The Private Franklin: The Man and His Family

By Claude-Anne Lopez ; Eugenia W. Herbert | Go to book overview

XIII
"Sorrows Roll upon Me Like the, Waves of the Sea"

I never can forget that you have not only been the best of Brothers but as a tender Father to me and mine. --Jane Mecom to Franklin, December 30, 1765

THREE THOUSAND MILES OF OCEAN were not enough to insulate Franklin from the continuing misfortunes of the Mecoms. Unlike his Boston cousins, Jonathan and Josiah Williams, Benny Mecom, the problem nephew, had no capacity for sustained work--only a firm trust that the great man would somehow descend like a deity to reverse the downward saga of his life.

After his years in Antigua and his brief success in Boston, Benny, forever restless though married and many times a father, had decided in 1763 to try his luck as a newspaper publisher in New York. Within a year he was bankrupt and his uncle had the unpleasant task of informing Strahan that after the sale of Benny's assets (including the press brought back from Antigua), the creditors would be lucky to receive four shillings out of every pound owed them. "He seems so dejected and spiritless that I fear little will be got of him."1

Still, Franklin felt it incumbent upon him to bail out his nephew and help him make a fresh start, this time in New Haven. Benny's former master, James Parker, had been promoted from postmaster of New Haven to comptroller of the whole colonial system, and Benny was given the vacant postmastership. He also took a four-year lease on the printing office his uncle had equipped for him years earlier and had then sold to Parker when it became apparent that neither Benny nor Jemmy Franklin wanted it.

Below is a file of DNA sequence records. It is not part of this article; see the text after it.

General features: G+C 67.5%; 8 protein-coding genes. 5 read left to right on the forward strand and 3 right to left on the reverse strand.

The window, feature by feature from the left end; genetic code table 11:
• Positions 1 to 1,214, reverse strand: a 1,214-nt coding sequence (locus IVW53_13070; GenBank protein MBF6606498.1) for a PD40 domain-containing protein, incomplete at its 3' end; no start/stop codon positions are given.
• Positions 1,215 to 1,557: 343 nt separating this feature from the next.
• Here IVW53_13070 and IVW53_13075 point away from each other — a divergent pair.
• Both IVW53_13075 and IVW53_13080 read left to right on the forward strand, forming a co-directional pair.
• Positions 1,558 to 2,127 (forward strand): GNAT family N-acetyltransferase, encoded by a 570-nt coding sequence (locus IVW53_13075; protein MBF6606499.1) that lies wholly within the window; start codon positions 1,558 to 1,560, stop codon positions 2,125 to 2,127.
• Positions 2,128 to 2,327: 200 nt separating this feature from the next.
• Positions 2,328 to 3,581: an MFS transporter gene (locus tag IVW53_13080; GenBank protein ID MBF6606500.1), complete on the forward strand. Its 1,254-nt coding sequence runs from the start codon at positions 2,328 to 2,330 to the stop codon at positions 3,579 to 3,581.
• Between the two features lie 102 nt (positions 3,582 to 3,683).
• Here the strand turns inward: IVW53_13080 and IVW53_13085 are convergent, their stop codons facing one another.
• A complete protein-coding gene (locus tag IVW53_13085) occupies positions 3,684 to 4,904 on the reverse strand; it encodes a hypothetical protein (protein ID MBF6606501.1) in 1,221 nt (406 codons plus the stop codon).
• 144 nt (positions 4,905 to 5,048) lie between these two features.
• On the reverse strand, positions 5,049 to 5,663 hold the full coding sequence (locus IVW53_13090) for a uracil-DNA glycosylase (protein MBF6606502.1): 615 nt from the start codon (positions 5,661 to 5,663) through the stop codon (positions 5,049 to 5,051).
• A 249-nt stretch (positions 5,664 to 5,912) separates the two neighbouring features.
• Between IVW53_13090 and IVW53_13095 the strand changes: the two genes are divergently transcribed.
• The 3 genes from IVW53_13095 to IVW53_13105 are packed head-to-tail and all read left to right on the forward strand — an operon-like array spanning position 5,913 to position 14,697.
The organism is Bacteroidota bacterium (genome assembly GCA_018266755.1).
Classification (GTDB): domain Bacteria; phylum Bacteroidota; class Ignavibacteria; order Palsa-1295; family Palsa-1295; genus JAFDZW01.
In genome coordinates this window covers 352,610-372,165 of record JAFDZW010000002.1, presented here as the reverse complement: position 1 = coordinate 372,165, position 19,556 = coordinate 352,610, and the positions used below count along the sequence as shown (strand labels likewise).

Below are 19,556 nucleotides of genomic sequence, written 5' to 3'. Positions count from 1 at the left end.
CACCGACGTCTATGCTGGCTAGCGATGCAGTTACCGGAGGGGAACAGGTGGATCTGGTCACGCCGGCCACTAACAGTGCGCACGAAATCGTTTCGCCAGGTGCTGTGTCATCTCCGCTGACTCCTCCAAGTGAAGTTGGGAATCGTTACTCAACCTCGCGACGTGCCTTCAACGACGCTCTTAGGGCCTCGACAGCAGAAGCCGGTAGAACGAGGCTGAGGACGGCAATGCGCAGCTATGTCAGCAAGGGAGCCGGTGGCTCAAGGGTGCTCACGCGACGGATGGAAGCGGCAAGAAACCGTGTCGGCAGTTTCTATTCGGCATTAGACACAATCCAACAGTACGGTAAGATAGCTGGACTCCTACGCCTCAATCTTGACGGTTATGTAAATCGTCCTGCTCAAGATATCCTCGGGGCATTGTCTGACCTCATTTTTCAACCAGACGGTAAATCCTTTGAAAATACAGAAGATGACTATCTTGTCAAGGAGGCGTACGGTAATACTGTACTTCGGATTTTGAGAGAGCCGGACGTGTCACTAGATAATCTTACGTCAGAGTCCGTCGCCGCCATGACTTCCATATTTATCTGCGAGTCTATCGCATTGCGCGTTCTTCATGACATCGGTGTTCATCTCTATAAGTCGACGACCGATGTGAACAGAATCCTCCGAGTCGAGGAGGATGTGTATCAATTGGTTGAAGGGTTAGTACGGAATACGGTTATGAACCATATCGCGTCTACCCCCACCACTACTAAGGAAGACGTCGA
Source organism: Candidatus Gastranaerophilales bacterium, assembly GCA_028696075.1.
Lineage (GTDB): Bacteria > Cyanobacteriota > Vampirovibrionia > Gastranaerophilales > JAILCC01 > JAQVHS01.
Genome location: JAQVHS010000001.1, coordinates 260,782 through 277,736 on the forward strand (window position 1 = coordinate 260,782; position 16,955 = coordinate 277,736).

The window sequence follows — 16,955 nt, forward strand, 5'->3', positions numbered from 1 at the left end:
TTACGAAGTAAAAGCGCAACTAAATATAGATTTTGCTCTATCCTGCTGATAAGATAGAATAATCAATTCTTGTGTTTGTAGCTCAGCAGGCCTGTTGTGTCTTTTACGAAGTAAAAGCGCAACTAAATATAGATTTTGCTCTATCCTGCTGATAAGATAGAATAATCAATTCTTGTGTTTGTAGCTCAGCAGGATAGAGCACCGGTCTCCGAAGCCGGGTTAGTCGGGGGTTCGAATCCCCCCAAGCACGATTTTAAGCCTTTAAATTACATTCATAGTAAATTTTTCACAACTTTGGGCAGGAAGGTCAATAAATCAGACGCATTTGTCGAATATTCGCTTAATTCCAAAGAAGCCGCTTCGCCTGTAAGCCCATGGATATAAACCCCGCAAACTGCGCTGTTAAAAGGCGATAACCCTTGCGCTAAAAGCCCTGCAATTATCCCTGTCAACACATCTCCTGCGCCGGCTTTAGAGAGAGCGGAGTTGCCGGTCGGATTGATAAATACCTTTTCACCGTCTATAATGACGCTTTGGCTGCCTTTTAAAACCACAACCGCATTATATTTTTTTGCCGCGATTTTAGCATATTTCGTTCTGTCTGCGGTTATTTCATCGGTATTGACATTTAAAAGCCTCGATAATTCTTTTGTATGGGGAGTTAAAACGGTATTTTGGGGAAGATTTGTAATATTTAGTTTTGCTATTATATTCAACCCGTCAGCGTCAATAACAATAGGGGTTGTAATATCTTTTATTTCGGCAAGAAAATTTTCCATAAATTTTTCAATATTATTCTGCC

Thus Benny who had hated Parker in the days of his apprenticeship and had escaped from under his yoke by going to Antigua was again submitted to the authority of his old master. While Franklin who had

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The Private Franklin: The Man and His Family
Table of contents

Table of contents

  • Title Page i
  • Contents v
  • Preface ix
  • A Subjective Preface xi
  • Acknowledgments xiii
  • Prologue: the Sweet Air of Twyford 1
  • I - Son and Sibling 5
  • II - Errata Committed, Errata Corrected 16
  • III - Industry, Frugality, Fertility 30
  • IV - Out of the Home and into the World 42
  • V - "Much of a Beau" 59
  • VI - "The Seeds of Every Female Virtue" 70
  • VII - London 78
  • VIII - Homecoming, Homesickness 93
  • IX - Faith or Deeds? 104
  • X - The Dream and the Nightmare 116
  • XI - Father of the Bride 135
  • XII - The Patriarch of Craven Street 149
  • XIII - "Sorrows Roll Upon Me like The, Waves of the Sea" 158
  • XIV - "Your a Feck Shonet Wife" 166
  • XV - Steering Through Storms 176
  • XVI - "You Are a Thorough Courtier" 190
  • XVII - Tug of War 200
  • XVIII - No Watch for Benny, No Feathers for Sally 218
  • XIX - "Temple, is My Right Hand" 236
  • XX - "Nothing Has Ever Hurt Me So Much" 253
  • XXI - Indian Summer 266
  • XXII - From Seine to Schuylkill 281
  • XXIII - Slaves 296
  • XXIV - "Our Little Fleet of Barques" 308
  • Bibliography 343
  • Index 351
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